At the dawn of the twentieth century a xenophobic and superstitious popular movement was sweeping through northern and central China. Known in English as the Boxer Rebellion or the Boxer Uprising and initially in Chinese as yihequan (more or less Righteous and Harmonious Fists), by the summer of 1900 its followers had surrounded foreign legations in Peking and were poised for the wholesale slaughter of foreign diplomats, businessmen, and missionaries. The Boxers, as they were called by Westerners, were practitioners of traditional Chinese martial arts who sought to eliminate foreigners and foreign influence in China. The movement was quelled in August 1900 when an allied force of almost 20,000 troops from several Western nations and Japan arrived in Peking and put the Boxers to flight, but not before 231 foreigners in several areas of northern China had been killed by the insurgents, including two medical missionaries educated at Princeton. The subsequent Boxer Indemnity, which became an enormous burden for the Qing dynasty, proved to be one of the factors that led to its overthrow in 1911.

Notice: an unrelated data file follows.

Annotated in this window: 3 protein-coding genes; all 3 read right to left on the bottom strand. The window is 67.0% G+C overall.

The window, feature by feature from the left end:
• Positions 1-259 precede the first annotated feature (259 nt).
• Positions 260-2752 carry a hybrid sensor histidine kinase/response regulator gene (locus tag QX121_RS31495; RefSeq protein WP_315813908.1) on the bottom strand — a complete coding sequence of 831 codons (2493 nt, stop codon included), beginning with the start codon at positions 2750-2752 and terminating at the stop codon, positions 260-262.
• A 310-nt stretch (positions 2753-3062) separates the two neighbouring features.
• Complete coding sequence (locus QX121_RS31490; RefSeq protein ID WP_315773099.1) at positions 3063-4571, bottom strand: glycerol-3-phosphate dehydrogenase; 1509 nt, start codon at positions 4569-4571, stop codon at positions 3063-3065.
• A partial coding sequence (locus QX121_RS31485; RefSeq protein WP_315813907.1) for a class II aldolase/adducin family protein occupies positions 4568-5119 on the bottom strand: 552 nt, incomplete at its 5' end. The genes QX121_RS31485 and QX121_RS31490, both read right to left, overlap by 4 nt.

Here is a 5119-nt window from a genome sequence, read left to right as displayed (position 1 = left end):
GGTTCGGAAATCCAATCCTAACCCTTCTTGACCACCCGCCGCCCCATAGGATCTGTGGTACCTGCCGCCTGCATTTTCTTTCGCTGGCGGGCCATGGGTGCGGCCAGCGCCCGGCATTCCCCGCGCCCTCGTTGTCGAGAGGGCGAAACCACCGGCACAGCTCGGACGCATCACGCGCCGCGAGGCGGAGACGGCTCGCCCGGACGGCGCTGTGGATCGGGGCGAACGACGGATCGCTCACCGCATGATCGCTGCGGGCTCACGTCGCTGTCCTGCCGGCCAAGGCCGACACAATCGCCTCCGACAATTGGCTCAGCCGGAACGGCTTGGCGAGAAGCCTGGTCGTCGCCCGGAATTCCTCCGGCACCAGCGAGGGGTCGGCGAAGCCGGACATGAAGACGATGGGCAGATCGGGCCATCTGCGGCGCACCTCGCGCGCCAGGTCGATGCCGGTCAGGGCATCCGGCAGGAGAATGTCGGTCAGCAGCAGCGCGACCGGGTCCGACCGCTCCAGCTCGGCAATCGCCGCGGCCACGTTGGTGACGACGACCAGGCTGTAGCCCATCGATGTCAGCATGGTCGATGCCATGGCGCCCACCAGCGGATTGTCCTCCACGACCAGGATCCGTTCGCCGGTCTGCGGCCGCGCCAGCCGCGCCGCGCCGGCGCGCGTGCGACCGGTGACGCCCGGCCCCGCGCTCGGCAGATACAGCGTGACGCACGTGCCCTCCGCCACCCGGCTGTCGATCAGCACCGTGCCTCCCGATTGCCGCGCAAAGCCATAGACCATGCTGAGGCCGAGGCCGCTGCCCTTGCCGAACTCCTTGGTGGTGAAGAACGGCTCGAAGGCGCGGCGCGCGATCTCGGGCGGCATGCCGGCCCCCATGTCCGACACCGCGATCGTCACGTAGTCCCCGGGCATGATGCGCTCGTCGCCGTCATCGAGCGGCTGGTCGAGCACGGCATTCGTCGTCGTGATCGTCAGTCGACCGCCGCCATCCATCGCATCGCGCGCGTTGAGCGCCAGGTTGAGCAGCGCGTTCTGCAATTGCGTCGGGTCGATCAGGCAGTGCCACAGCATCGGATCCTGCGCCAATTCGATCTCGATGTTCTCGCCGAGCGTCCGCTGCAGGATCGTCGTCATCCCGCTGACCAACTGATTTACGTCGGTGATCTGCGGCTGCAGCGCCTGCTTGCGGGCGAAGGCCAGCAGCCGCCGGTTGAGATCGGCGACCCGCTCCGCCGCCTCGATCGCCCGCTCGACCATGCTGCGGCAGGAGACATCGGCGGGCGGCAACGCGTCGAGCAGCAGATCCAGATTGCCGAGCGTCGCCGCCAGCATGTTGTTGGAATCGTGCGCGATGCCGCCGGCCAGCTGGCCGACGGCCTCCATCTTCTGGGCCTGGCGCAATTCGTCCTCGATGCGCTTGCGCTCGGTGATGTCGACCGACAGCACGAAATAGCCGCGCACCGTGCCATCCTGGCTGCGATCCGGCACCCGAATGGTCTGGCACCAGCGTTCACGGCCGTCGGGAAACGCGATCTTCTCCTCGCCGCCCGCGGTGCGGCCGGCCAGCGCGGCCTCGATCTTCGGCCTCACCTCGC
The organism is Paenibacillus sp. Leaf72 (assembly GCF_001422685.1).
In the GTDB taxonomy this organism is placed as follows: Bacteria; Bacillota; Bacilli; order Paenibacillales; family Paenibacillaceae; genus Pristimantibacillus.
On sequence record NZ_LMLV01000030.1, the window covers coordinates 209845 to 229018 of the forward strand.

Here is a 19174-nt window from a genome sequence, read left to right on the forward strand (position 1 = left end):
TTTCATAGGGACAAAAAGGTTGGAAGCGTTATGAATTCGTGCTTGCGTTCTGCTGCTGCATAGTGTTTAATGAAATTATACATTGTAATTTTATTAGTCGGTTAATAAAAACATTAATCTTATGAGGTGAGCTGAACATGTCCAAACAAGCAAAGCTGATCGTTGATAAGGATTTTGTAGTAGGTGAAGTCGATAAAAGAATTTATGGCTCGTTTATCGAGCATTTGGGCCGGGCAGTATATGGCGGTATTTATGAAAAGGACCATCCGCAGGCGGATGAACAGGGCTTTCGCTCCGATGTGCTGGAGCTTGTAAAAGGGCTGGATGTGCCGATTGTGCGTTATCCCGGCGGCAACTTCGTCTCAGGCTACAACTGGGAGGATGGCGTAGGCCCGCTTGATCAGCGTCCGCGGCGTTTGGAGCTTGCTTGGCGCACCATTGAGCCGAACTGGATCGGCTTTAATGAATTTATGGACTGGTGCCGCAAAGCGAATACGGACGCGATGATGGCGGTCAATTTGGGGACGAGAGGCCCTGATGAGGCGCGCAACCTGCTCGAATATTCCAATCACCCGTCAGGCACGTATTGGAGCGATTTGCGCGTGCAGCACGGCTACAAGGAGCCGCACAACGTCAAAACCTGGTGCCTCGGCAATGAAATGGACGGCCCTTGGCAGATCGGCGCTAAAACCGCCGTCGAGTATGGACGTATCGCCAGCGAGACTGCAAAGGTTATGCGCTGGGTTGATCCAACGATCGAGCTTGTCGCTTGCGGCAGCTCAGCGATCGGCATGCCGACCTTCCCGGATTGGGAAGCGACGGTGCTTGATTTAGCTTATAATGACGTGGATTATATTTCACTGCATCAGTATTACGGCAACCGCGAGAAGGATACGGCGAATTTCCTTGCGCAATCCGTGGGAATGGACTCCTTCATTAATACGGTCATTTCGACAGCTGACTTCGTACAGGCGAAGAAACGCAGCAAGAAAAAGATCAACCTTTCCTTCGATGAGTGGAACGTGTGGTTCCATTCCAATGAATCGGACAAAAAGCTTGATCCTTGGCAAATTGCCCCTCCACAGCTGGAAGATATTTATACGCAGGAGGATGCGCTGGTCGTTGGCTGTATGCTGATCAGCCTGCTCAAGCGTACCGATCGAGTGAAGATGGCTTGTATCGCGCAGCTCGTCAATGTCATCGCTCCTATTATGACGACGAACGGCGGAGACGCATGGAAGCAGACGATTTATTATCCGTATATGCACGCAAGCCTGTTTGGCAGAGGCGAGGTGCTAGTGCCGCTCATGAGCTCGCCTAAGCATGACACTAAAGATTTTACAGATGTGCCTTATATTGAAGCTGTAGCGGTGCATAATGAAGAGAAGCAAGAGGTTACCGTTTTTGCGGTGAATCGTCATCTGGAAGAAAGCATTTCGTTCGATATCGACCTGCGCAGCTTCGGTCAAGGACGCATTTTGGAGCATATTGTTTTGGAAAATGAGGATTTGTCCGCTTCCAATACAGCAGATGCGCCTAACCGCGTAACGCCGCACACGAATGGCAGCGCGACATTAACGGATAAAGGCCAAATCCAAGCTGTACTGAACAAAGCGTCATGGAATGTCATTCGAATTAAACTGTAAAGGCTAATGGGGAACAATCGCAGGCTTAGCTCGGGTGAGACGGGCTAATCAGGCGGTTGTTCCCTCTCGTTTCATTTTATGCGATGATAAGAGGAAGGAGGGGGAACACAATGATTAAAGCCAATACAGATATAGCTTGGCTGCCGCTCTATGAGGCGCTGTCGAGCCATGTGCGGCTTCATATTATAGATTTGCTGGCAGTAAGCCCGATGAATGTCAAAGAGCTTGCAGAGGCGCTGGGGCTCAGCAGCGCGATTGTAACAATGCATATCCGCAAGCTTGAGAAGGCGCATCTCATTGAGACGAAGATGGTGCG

A good portion of the Boxers’ anger was originally directed at the Manchus and their Qing government, which they perceived as incom-